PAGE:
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So far, I have found two questions on Stackexchange with a similar problem, the most recent is (111297). However, the question is over a year old, and reported as a bug. Nonetheless, the most recent version of Mathematica 11.1.1.0 still gives these sorts of results.

My problem is the integral

Integrate[Cos[x*Pi*j]*E^(-1 + x)^2, {x, x0, x1}]

The domain is always between 0 and 1, though I need some variation for later in the code. This integrand could not be better behaved. I can put all sorts of conditions without success: limits are real, between 0 and 1, upper limit is larger than the lower limit, the $j$ is integer and positive, etc.

No matter what, the answer involves four imaginary error functions. When I use them, I sometimes get tiny imaginary bits, probably from numerical error. Nonetheless, it causes problems later in the code.

Since this problem has been around for a long time, according to the previous questions, does that mean that it will never get fixed? I know that the answer might be technically correct, and that there might be workarounds, but that doesn't mean it isn't a bug.

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    $\begingroup$ Do you know for a fact that the integral can be represented using only real numbers / functions? Also, would it be viable to pass the numerical results through Chop when you need them later in the code? $\endgroup$ – MarcoB Aug 3 '17 at 22:00
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    $\begingroup$ On the other side of the ledger, the fact that the result is in some way not liked does not mean it is a bug (and it isn't). $\endgroup$ – Daniel Lichtblau Aug 3 '17 at 22:01
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    $\begingroup$ As already noted, it is sometimes unavoidable that complex numbers are needed to represent real-valued functions. Just use Re[] at the end if you're sure the result ought to be real-valued anyway. $\endgroup$ – J. M.'s ennui Aug 4 '17 at 0:45
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We can justify the use of Re by showing that expression returned by Mathematica is real. First we evaluate the integral, using $k$ as our positive integer parameter:

Integrate[Cos[x*π*k]*Exp[(-1 + x)^2], {x, x0, x1}]

which gives something like $$\frac{\sqrt{\pi }}4 e^{\frac{\pi k}4 (\pi k-4 i)} \left(e^{2 i \pi k} \left(\text{erfi}\left(-\frac{i \pi k}{2}-\rm{x0}+1\right)-\operatorname{erfi}\left(-\frac{i \pi k}{2} - \rm{x1}+1\right)\right)+\\\operatorname{erfi}\left(\frac{i \pi k}{2}-\rm{x0}+1\right)-\operatorname{erfi}\left(\frac{i \pi k}{2}-\rm{x1}+1\right)\right)$$ We note the $e^{2i\pi k}$ is unity, since $k$ is an integer. The other exponential simplifies to $(-1)^k e^{k^2\pi^2/4}$, which is real. So, the expression contains 4 terms with Erfi each with a real coefficient. More, it contains 2 pairs of terms with Erfi[z] + Erfi[z*], where z* is the complex conjugate of z. We can show that Erfi[z]=Erf[z*]* as follows.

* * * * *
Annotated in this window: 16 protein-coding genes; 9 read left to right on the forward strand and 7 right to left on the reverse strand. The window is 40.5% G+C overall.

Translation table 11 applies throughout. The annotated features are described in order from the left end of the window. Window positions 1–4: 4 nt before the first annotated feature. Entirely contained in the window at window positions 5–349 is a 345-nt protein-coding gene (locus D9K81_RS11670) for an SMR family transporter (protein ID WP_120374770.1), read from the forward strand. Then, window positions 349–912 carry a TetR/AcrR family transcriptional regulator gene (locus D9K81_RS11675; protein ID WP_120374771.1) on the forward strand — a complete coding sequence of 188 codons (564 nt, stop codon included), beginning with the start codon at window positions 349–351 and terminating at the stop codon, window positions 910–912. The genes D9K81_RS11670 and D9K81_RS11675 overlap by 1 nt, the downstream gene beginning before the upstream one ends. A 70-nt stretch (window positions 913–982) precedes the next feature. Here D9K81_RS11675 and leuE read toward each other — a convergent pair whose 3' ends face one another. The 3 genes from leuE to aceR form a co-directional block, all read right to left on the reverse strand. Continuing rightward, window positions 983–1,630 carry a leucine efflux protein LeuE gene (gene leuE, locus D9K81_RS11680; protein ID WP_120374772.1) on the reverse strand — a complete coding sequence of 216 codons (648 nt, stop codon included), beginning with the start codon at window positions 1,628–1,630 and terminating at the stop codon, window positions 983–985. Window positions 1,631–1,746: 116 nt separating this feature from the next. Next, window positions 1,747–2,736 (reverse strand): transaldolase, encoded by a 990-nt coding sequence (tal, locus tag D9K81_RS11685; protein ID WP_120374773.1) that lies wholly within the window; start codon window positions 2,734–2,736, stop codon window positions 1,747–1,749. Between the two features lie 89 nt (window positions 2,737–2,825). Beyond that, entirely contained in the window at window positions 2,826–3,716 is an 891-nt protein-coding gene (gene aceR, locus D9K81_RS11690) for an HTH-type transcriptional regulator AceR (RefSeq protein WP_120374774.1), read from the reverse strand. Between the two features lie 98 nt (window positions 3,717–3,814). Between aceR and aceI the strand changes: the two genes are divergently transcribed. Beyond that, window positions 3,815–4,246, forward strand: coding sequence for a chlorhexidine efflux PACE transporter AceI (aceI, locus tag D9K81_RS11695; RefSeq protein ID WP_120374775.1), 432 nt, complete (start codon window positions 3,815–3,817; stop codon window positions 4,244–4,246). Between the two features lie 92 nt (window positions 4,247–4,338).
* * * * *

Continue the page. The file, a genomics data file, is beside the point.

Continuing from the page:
We know that Erfi is defined in terms of Erf, that Erf is odd and that Erf[z*]=Erf[z]*. So,

$\operatorname{erfi}(z) = -i \operatorname{Erf}(iz) \hspace{2em}$ by definition of Erfi

$\hspace{3em}= i \operatorname{Erf}(-iz) \hspace{2em}$ since Erf is odd

$\hspace{3em}= i \operatorname{Erf}(iz^*)^* \hspace{2em}$ since Erf[z*]=Erf[z]*

$\hspace{3em}= \left[-i \operatorname{Erf}(iz^*) \right]^* \hspace{2em}$

$\hspace{3em}= \operatorname{erfi}(z^*)^* \hspace{2em}$ by definition of Erfi

Thus, the expression return by Mathematica is a sum of two complex conjugates plus a sum of two other complex conjugates. Thus Mathematica returns an expression that is provably real when $k$ is an integer, and we are justified in using Re after evaluating the expression. Also, since we showed Erfi[z*]=Erfi[z]*, we could evaluate the Erfi function and use two times real part of that result instead of evaluating Erfi twice and adding two values that we know are complex conjugates. That is, Re[Erfi[z]+Erfi[z*]]=2*Re[Erfi[z]].

Properties of Erf are from the Wikipedia page

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